Well another truth denying SNP revisionist

rob murray
16-Feb-15, 16:48
And that just shows your ignorance of facts. The SNP didn't bring down Callaghan, as Callaghan himself admitted. The Labour MPs who instituted the 40% rule brought down their party. If there had been no 40% rule, there would have been no motion of censure tabled by the SNP(which is not the same as a Vote of No Confidence) when Callaghan refused to set up the devolved legislature for which Scots had voted. And if there had been no motion of censure Margaret Thatcher would not have used the intentions of the SNP to stand by their right to call Callaghan out on his decision to drop the bill, and turn it into a vote of no confidence The confidence vote was Thatcher's, the blame for it was Labour's, and the majority of one could have been an SNP MP, a Tory MP, a Liberal MP, a DUP MP a UUP MP or a UUUP MP. How come it is always the SNP which gets the blame...that would be because SNP Bad for being more left wing than NuLabour and gradually encroaching on their perceived vote entitlement in Scotland

Is this what you mean : On 1 March 1979 a Referendum on the Scotland Act (http://forum.caithness.org/wiki/Scottish_devolution_referendum,_1979) saw a majority vote for devolution, but a threshold imposed by anti-devolution MPs requiring 40% of the electorate (http://en.wiktionary.org/wiki/electorate) to be in favour was not reached due to low turnout (http://en.wiktionary.org/wiki/turnout).[4] (http://forum.caithness.org/#cite_note-bbc.co.uk-4) When the Government refused to implement the Act (per its special threshold legislative clause) the Scottish National Party (http://forum.caithness.org/wiki/Scottish_National_Party) MPs put down a motion of no confidence. After consulting with the Liberal Party to confirm that they were still supporting motions of no confidence, Leader of the Opposition, Margaret Thatcher (http://forum.caithness.org/wiki/Margaret_Thatcher) put down an Opposition motion which took precedence. If the SNP hadnt put dowm its motion then the rest wouldnt have happened : The SNP are right of centre and always have been so dont kid tersel on, Labour..well they stopped being socialist if thats what you mean by left wing in the early 50's and certainly abandonded socialaist princplis over the 60's and finally killed them off in 1976...Callaghans famous speech...you cant buy your way out of a recession....a labour power player publically burying keynsiasm and welcoming in the monetarist consensus which is still in place today!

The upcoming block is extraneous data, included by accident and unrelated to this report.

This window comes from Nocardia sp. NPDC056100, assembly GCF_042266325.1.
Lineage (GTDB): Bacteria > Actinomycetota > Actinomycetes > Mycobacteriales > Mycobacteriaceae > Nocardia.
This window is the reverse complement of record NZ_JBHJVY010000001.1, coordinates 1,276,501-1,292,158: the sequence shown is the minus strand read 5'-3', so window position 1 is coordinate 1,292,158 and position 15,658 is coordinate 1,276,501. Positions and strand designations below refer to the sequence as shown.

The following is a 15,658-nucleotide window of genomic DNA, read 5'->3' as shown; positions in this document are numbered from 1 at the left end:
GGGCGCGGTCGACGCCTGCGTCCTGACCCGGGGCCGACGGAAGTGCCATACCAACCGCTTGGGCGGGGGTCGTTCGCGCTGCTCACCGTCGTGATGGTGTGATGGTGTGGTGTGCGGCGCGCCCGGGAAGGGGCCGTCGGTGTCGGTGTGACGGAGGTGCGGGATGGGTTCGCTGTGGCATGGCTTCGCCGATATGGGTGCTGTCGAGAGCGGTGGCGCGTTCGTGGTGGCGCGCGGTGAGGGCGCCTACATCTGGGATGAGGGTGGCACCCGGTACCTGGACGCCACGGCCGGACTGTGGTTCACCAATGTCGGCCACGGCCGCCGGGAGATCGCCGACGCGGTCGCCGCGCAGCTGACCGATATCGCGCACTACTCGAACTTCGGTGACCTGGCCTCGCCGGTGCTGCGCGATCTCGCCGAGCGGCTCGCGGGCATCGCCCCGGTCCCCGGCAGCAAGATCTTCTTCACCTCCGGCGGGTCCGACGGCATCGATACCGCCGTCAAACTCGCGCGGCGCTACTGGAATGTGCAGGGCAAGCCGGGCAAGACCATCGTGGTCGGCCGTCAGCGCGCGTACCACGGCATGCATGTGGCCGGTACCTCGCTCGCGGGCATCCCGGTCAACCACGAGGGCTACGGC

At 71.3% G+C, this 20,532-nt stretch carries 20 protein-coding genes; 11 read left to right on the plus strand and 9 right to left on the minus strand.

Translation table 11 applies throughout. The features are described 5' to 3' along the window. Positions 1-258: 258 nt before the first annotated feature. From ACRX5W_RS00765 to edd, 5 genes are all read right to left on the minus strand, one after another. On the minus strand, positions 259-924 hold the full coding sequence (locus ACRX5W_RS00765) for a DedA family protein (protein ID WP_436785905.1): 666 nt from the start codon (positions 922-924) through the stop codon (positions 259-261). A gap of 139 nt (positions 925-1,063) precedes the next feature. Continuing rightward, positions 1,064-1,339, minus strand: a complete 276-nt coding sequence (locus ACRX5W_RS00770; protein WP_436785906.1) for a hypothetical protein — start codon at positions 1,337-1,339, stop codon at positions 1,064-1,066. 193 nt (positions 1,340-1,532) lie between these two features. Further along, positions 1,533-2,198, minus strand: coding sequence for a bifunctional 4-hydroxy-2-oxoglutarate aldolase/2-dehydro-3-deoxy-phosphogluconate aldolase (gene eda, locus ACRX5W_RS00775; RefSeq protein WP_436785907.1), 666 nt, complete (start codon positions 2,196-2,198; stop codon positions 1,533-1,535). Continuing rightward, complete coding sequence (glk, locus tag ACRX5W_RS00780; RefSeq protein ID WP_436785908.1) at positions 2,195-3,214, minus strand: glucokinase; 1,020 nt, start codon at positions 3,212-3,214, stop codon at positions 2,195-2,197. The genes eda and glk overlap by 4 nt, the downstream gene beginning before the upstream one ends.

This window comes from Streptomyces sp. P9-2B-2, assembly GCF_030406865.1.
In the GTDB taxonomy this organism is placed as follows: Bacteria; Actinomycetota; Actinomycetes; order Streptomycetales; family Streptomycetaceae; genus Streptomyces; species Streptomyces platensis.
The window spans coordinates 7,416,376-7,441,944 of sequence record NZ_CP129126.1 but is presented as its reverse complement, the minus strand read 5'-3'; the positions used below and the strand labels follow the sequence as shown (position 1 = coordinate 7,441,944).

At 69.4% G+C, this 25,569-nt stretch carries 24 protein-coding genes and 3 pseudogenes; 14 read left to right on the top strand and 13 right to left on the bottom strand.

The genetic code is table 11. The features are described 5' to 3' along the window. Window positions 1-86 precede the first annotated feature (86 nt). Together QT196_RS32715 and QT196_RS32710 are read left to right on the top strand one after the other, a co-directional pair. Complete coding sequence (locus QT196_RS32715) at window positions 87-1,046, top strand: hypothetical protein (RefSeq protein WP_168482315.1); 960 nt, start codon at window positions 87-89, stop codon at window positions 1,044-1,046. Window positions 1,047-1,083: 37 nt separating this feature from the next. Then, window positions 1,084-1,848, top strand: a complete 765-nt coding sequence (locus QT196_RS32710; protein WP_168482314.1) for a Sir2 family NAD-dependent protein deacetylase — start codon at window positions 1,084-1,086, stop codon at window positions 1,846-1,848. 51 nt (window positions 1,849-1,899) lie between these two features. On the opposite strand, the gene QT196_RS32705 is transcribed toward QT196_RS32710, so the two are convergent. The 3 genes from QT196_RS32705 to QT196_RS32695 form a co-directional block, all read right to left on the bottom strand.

PantsMAN
16-Feb-15, 18:18
SNIP
!

Can you give us the reference please?

Strange that Roy Hattersley doesn't seem to have the same version...

"The government had lived precariously for more than two years - cobbling together majorities night by night by recruiting whatever allies were available. By the carefully chosen day on which Margaret Thatcher had put the no confidence motion on the House of Commons order paper it was too late to hope that salvation would come from the support of the smaller parties. The Liberals had formally ended the "pact" which had sustained Labour since 1977. Their official reason was the failure to deliver devolution but, in truth, they were under the influence of intoxicating opinion polls which gave the Conservatives (http://www.theguardian.com/politics/conservatives) a 14% lead. Plaid Cymru was safe and solid in its support. But the Scottish National party had declared political independence from the government. "
http:// http://www.theguardian.com/politics/2009/mar/22/james-callaghan-labour-1979-thatcher

Also, to quote from House of Commons Library - Parliament and constitution Centre Section,

"The fact that the Official Opposition has precedence over other opposition parties in censure
debates is demonstrated by the fact that two SNP motions in the late 1970s, to reduce the
Prime Minister’s salary by half, 10 and a motion on 22 March condemning the Government’s